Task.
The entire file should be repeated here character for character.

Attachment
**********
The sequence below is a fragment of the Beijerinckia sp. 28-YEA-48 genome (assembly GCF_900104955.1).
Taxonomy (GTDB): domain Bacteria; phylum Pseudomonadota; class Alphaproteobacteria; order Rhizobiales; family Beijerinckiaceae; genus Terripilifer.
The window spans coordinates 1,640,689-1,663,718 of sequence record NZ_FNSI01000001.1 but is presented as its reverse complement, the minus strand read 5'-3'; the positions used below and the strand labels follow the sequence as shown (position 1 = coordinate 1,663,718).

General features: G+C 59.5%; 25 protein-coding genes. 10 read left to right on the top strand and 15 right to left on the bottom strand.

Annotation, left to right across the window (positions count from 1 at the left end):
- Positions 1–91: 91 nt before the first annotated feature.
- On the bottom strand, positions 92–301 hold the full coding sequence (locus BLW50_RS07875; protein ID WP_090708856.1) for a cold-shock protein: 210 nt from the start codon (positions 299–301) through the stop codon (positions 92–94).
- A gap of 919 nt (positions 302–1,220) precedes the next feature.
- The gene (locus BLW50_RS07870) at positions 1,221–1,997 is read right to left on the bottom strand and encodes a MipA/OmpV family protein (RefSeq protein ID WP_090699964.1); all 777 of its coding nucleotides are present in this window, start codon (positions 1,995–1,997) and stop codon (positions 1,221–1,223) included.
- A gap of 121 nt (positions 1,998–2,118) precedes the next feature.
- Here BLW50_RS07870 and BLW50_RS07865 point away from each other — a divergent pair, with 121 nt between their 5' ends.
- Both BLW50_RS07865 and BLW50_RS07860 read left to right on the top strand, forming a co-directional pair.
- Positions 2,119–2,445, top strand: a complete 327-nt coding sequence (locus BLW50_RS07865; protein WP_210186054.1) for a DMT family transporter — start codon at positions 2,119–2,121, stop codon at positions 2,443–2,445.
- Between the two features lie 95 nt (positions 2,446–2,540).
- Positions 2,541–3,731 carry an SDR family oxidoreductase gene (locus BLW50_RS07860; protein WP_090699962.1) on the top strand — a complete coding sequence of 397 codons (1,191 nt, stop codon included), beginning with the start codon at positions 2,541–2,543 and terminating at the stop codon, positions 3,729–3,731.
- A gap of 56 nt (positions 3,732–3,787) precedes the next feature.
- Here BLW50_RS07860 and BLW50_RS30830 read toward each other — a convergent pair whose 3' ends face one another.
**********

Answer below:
The sequence below is a fragment of the Beijerinckia sp. 28-YEA-48 genome (assembly GCF_900104955.1).
Taxonomy (GTDB): domain Bacteria; phylum Pseudomonadota; class Alphaproteobacteria; order Rhizobiales; family Beijerinckiaceae; genus Terripilifer.
The window spans coordinates 1,640,689-1,663,718 of sequence record NZ_FNSI01000001.1 but is presented as its reverse complement, the minus strand read 5'-3'; the positions used below and the strand labels follow the sequence as shown (position 1 = coordinate 1,663,718).

General features: G+C 59.5%; 25 protein-coding genes. 10 read left to right on the top strand and 15 right to left on the bottom strand.

Annotation, left to right across the window (positions count from 1 at the left end):
- Positions 1–91: 91 nt before the first annotated feature.
- On the bottom strand, positions 92–301 hold the full coding sequence (locus BLW50_RS07875; protein ID WP_090708856.1) for a cold-shock protein: 210 nt from the start codon (positions 299–301) through the stop codon (positions 92–94).
- A gap of 919 nt (positions 302–1,220) precedes the next feature.
- The gene (locus BLW50_RS07870) at positions 1,221–1,997 is read right to left on the bottom strand and encodes a MipA/OmpV family protein (RefSeq protein ID WP_090699964.1); all 777 of its coding nucleotides are present in this window, start codon (positions 1,995–1,997) and stop codon (positions 1,221–1,223) included.
- A gap of 121 nt (positions 1,998–2,118) precedes the next feature.
- Here BLW50_RS07870 and BLW50_RS07865 point away from each other — a divergent pair, with 121 nt between their 5' ends.
- Both BLW50_RS07865 and BLW50_RS07860 read left to right on the top strand, forming a co-directional pair.
- Positions 2,119–2,445, top strand: a complete 327-nt coding sequence (locus BLW50_RS07865; protein WP_210186054.1) for a DMT family transporter — start codon at positions 2,119–2,121, stop codon at positions 2,443–2,445.
- Between the two features lie 95 nt (positions 2,446–2,540).
- Positions 2,541–3,731 carry an SDR family oxidoreductase gene (locus BLW50_RS07860; protein WP_090699962.1) on the top strand — a complete coding sequence of 397 codons (1,191 nt, stop codon included), beginning with the start codon at positions 2,541–2,543 and terminating at the stop codon, positions 3,729–3,731.
- A gap of 56 nt (positions 3,732–3,787) precedes the next feature.
- Here BLW50_RS07860 and BLW50_RS30830 read toward each other — a convergent pair whose 3' ends face one another.